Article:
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maxing45

there are no big gills left in the metro!!!!!

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maxing45

I've spent most of my winter trying to track some down. Tried all my usual spots. tried all different lures.LOTS of really small ones, but nothing to bring home and eat.

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polarsusd81

What kind of gills are you looking for? It is better to eat a few little ones and let the big ones go to reproduce than it is to take all the big ones out of the lakes. That is the main reason the fish are stunted in many metro lakes.

Just because you aren't getting into big gills doesn't mean they are not in the lake. I know quite a few people that have gotten into gills in the 8-10 range this winter on the ice in metro area lakes. You need to think like the fish if you want to catch the big fish. Find the right type of forage, cover, and areas with less pressure and you can get onto some decent fish.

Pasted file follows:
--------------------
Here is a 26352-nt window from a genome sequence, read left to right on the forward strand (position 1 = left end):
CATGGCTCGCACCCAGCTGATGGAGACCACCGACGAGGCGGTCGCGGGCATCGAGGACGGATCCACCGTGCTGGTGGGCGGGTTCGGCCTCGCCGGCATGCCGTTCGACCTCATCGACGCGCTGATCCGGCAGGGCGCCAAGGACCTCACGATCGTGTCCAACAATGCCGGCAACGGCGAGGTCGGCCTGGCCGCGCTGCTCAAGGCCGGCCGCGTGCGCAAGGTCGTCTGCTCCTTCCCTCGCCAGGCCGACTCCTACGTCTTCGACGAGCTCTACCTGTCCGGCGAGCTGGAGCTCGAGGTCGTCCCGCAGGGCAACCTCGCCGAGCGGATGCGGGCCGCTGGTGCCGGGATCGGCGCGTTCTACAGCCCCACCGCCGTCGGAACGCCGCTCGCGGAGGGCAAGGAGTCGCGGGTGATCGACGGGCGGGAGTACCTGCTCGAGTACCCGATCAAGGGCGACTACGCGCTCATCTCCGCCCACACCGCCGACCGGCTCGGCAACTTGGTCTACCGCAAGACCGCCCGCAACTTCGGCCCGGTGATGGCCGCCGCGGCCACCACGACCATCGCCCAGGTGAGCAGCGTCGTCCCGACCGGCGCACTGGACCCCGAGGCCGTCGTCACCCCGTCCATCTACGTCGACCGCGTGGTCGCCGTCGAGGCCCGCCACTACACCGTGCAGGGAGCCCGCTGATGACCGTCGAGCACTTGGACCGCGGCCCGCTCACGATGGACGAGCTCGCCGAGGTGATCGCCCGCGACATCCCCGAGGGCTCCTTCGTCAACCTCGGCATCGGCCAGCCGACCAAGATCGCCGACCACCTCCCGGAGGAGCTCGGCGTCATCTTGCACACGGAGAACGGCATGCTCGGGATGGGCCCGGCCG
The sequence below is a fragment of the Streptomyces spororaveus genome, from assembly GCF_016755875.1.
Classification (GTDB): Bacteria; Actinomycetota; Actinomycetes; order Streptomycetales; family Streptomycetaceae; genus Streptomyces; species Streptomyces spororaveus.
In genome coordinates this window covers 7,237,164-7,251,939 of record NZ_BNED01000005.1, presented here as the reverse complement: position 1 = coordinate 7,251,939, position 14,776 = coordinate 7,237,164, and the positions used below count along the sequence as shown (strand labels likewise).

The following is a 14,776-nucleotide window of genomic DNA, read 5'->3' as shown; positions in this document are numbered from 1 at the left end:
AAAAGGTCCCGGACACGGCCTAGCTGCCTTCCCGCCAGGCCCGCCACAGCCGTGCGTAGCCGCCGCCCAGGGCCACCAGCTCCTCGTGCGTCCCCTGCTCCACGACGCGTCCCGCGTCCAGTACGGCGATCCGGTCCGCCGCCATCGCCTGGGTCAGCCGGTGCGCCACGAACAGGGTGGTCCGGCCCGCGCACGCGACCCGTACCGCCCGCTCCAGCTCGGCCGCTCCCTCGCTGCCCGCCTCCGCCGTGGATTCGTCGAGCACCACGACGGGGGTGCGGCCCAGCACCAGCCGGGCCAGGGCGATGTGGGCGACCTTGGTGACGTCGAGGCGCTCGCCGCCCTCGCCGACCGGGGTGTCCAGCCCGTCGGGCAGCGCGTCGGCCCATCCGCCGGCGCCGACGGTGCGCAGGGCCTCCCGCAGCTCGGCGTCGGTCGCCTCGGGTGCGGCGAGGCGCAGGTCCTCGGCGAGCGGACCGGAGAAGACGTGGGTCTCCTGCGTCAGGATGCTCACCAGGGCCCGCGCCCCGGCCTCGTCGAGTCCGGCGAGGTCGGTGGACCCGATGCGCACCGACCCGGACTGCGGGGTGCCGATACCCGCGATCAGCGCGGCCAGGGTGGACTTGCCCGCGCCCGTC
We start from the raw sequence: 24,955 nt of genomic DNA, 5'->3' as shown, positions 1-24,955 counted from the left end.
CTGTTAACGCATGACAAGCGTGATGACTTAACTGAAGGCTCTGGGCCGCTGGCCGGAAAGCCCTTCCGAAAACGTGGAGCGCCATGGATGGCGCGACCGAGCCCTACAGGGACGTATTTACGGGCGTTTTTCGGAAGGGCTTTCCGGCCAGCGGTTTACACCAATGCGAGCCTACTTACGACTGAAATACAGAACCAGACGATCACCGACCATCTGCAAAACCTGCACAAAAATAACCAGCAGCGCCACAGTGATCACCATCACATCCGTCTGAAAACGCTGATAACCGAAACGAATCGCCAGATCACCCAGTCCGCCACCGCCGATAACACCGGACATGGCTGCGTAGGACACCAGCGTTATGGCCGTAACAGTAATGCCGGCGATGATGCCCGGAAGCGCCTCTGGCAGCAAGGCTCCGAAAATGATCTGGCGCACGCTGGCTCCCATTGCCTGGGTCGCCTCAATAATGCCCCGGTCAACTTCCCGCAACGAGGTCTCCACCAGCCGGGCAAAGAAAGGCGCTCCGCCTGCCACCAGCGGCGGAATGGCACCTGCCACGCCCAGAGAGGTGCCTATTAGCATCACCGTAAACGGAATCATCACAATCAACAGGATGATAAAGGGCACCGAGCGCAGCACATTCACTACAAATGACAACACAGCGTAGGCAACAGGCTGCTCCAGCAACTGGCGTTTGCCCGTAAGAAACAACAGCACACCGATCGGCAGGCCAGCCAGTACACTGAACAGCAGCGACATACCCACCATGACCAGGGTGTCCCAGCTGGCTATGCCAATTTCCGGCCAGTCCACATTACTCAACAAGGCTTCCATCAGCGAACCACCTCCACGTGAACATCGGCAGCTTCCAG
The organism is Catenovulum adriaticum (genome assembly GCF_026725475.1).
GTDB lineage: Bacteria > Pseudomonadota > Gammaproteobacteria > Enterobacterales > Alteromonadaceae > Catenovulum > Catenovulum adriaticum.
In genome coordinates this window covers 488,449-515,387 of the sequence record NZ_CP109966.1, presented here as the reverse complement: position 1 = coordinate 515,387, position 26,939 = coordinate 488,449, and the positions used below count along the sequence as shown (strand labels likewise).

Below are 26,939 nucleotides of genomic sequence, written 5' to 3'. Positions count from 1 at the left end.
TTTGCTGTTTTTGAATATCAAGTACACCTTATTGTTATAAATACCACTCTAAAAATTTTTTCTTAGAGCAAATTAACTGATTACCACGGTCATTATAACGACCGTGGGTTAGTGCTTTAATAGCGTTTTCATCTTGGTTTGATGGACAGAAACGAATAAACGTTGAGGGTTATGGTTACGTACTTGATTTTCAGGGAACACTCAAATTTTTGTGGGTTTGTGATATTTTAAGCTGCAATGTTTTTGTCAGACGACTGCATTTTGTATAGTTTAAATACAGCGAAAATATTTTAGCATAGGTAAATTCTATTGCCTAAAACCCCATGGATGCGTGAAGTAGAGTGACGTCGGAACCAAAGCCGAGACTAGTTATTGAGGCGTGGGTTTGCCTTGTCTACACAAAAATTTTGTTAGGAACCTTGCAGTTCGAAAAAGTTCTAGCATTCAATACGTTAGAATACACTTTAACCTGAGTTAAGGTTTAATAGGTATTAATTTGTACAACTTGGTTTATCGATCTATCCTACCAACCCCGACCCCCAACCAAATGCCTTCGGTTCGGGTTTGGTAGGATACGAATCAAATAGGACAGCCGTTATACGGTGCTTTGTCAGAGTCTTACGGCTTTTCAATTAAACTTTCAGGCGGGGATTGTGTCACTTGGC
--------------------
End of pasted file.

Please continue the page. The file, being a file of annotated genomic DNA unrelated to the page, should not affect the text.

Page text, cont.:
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maxing45

I like to stay in that 6 inch range for dinner, keep 5 or 6 enough for my kids and me. hard time finding them though, don't fish as much as I used to due to said offspring.

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blackdog1101

How big do you consider an "eater?" We've had many meals of 6"er's this winter. I caught an 8 1/2"er last week.

I too would like to catch some real bulls though. I believe they're out there, I just haven't located them yet.

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maxing45

6" is the perfect size for eating.

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Maximum12

I caught a really nice bluegill on a small southern metro lake on Friday. They're still around!

In addition to the pressure on the bigger ones, I think it has to do with the pressure on the predators, too. If there more & bigger predator fish lurking in some of these lakes, I believe the stunted panfish populations would be thinned out & allow the survivors to grow to a more reasonable size...

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rockman

If the usual spots are not working, find 'secondary' spots.A guy has to think out of the box this time of the winter, with thicker ice, oxygen depletion, and fishing pressure, to find the 'gills.There are plenty of posts at the forum here, and at the panfish forum, to give any additional info. to help you out.